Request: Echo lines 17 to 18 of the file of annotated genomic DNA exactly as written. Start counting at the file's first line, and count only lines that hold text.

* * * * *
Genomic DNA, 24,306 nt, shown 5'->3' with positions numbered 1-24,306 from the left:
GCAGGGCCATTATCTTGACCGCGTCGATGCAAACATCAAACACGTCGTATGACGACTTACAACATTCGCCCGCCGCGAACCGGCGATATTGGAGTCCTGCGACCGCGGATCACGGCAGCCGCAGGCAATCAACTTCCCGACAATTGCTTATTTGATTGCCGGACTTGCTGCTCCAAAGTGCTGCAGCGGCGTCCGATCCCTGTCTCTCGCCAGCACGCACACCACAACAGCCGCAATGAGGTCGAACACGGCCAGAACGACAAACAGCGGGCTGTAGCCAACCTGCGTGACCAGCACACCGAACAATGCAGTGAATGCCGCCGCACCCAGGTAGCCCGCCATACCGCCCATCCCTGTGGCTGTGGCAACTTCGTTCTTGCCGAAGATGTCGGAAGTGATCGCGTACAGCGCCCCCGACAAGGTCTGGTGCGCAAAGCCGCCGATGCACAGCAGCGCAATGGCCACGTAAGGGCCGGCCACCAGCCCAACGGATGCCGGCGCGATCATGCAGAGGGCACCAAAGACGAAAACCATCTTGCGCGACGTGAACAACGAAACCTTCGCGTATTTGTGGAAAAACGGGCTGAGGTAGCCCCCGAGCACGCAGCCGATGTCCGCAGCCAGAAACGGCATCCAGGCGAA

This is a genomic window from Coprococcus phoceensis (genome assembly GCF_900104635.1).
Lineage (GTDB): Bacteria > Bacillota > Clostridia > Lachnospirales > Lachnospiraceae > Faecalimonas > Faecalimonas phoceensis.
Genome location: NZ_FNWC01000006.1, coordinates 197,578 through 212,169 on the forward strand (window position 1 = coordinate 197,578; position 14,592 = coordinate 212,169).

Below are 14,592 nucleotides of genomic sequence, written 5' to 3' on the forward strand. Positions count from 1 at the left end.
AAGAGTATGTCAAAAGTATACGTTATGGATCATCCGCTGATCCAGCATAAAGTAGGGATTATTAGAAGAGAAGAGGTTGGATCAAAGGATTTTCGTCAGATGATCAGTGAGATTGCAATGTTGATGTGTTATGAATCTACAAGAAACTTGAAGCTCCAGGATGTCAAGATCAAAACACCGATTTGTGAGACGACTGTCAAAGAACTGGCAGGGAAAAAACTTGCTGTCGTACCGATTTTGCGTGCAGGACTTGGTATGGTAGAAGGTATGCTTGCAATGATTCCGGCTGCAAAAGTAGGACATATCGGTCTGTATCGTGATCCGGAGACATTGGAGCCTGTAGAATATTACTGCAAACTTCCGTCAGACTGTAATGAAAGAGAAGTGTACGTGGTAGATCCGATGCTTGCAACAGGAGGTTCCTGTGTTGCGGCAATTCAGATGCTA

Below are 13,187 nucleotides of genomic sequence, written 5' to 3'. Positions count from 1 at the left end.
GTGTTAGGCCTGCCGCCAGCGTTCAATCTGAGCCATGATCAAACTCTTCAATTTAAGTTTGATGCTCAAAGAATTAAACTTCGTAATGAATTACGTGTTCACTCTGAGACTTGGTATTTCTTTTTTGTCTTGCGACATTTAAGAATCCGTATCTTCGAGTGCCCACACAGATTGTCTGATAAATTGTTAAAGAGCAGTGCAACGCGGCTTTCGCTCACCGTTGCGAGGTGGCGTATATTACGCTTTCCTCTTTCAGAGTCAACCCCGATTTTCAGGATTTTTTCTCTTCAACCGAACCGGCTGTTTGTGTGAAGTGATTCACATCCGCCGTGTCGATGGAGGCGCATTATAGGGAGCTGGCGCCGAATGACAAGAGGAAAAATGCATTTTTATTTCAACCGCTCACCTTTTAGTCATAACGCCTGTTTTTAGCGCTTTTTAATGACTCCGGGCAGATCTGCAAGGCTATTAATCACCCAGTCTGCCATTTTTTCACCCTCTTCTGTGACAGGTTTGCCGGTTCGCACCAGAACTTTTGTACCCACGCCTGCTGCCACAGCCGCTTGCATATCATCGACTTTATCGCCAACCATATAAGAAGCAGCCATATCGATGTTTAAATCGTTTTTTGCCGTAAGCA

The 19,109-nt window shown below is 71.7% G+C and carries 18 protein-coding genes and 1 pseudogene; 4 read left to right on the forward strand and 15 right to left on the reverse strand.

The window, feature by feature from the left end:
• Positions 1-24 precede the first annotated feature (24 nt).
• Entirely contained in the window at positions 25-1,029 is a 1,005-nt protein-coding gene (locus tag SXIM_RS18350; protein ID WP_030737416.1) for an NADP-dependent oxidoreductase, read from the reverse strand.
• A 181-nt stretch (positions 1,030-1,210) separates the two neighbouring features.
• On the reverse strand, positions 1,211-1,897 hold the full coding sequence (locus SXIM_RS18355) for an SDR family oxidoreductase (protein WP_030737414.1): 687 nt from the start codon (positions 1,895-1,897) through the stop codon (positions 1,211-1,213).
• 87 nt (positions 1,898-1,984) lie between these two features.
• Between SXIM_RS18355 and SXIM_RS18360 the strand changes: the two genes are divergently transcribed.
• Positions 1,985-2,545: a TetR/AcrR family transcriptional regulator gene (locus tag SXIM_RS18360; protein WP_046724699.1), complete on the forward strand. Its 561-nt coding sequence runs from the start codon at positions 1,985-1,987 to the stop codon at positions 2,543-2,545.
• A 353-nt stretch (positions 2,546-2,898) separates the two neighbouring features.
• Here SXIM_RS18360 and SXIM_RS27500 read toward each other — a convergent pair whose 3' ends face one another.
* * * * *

• Between SXIM_RS18355 and SXIM_RS18360 the strand changes: the two genes are divergently transcribed.
• Positions 1,985-2,545: a TetR/AcrR family transcriptional regulator gene (locus tag SXIM_RS18360; protein WP_046724699.1), complete on the forward strand. Its 561-nt coding sequence runs from the start codon at positions 1,985-1,987 to the stop codon at positions 2,543-2,545.